I have special memories of the Kings River. The first and last time I paddled its roller coaster rapids was back in 2008 for my birthday, which kick-started all the river trips every summer since.
After a few years of kayaking our local Kern River and exploring more remote rivers, my guy and I decided to revisit the Kings for a long weekend of camping under the supermoon.
It was running at a good cfs (cubic flow per second) last weekend, which is saying a lot considering our very dry winter. Its flow comes from natural snowmelt in the high western Sierra Nevada, and since it’s practically summer up in those parts, the flows were fast and fading. We packed up the pugs, the kayaks, and the camping gear, and set off for the six-hour drive from Los Angeles.
The Kings straddles the Sierra and Sequoia National Forests, where its three forks converge into the main river in the Sierra foothills.
It sits in a remote canyon with no services and the only sign of civilized life is a literal sign, about an hour outside of the valley, indicating the last stop for cell signal. After that, we were on our own in the wild.
This time of year, the drive into the river valley is as green as can be. We passed through the San Joaquin Valley, where wildflowers were blooming in abundance and happy cows were grazing on grassy hillsides plucked out of a postcard.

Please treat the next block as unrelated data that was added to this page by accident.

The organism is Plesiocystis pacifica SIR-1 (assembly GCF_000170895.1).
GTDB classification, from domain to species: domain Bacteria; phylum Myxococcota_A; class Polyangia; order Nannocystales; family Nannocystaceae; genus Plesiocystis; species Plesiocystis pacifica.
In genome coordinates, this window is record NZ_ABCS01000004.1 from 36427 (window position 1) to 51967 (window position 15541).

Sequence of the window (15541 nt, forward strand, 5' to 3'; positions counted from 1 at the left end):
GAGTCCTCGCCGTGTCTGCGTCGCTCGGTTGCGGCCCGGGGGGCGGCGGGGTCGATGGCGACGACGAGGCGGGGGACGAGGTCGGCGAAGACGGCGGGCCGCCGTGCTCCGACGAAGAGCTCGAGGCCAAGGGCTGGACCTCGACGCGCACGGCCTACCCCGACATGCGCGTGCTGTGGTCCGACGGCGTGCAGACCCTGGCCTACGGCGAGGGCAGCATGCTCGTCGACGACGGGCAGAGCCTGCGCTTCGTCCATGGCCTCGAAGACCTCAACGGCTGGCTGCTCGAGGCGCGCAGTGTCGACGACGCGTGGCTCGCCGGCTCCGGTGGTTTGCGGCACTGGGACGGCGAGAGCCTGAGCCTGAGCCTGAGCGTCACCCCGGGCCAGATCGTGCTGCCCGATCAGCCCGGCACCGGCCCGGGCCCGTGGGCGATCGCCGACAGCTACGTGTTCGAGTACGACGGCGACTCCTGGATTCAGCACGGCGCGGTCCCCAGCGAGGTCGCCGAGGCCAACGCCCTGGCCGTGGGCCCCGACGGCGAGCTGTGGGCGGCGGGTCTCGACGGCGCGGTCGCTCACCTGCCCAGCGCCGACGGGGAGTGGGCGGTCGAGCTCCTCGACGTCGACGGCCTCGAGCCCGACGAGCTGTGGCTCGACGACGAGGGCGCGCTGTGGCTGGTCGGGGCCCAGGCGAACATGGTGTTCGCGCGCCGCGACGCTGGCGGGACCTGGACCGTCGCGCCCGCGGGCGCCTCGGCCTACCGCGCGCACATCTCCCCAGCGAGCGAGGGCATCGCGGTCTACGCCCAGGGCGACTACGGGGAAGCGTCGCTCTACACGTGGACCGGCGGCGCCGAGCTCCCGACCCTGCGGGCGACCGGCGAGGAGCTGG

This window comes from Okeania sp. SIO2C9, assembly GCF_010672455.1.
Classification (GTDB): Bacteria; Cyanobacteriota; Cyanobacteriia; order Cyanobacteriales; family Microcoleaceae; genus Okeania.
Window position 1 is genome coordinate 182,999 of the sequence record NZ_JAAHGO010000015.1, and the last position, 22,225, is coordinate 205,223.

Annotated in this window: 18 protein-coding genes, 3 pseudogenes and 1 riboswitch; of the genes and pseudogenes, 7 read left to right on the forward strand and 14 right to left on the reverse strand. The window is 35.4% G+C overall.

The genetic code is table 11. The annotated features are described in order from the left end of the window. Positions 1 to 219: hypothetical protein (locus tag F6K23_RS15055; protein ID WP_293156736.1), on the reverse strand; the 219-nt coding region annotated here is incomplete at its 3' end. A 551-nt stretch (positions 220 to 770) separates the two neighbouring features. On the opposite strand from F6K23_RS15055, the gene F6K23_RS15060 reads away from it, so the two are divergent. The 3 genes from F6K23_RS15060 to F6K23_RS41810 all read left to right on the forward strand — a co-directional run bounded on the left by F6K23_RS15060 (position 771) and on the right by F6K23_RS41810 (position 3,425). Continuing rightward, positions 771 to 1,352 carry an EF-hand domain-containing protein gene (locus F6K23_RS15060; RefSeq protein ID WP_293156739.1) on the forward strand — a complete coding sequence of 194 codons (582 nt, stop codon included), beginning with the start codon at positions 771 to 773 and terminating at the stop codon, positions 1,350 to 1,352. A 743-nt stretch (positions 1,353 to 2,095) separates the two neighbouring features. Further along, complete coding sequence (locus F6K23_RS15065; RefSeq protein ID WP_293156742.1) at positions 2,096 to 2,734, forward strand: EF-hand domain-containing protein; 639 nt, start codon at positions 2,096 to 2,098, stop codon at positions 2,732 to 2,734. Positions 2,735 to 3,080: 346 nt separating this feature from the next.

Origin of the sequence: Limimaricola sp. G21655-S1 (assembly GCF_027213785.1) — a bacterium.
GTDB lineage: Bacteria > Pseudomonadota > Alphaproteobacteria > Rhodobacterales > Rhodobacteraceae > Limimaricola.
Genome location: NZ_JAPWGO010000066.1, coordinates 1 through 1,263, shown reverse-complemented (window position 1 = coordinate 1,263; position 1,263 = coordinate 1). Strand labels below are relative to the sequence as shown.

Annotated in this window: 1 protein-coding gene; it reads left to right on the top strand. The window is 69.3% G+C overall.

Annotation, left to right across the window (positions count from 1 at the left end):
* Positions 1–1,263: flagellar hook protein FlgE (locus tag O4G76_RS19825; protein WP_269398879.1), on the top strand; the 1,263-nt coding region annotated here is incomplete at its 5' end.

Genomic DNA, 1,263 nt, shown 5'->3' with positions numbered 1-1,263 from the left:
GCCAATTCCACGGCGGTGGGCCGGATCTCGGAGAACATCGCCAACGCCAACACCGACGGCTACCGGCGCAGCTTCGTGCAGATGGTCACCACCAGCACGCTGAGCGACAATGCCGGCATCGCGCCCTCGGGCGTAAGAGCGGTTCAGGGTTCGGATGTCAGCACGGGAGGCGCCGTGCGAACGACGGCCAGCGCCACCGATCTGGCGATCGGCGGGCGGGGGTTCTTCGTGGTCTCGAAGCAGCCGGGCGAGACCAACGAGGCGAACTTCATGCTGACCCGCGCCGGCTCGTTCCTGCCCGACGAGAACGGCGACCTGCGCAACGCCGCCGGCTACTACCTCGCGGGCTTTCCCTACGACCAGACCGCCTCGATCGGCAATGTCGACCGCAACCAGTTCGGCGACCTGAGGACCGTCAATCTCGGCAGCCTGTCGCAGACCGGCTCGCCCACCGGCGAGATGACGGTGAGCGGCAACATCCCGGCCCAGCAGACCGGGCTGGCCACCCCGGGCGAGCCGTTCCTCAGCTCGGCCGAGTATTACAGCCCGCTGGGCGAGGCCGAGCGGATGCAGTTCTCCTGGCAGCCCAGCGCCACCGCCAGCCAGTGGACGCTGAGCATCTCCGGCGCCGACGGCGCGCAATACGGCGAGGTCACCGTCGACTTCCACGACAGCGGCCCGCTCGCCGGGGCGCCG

We passed rolling ranch land full of sprawling oaks and not another person or car the whole way… even though I knew there had to be another person out there, somewhere, because we passed a whole lotta cows.
A beautiful sunset made the twisty-turny road along Pine Flat Lake much easier to stomach. I am notoriously carsick on winding roads, which is such a cruel fate considering I love the mountains so much. If I’m not driving, I’m usually passed out in the passenger seat until the road straightens out again.
Two hours after we left the smoggy suburban sprawl of Fresno, we were on the idyllic banks of the Kings River just as night fell. It was the most wonderful feeling to fall asleep to the sounds of the river and the glow of the supermoon. If my camera could actually capture what my eyes could see, it would’ve made one spectacular picture.
The next day, I slept in and woke up to tall oaks above my head and snoring pugs in my sleeping bag. The weather was perfect. Since it was Sunday, all the weekend campers had already packed up and gotten an early start home.
We set up camp at Kirch Flat, the take-out for our run. Our campsite sat on the edge of a meadow under a canopy of oaks, with a little trail that led to a sandy beach.
Life is ruff.
After milking the morning, we geared up for our drive upstream to scout the 10-mile stretch of rapids between our take-out at Kirch Flat and our put-in at Garnet Dike.
There are a handful of Class III wave trains and boulder gardens on this section of the Kings, but with flows running high at around 3,500 cfs, many of the holes and hazards mellowed out into fun little obstacles.
The rapids always seem so much smaller from high up on the cliff, but this was one of the major wave trains on the river.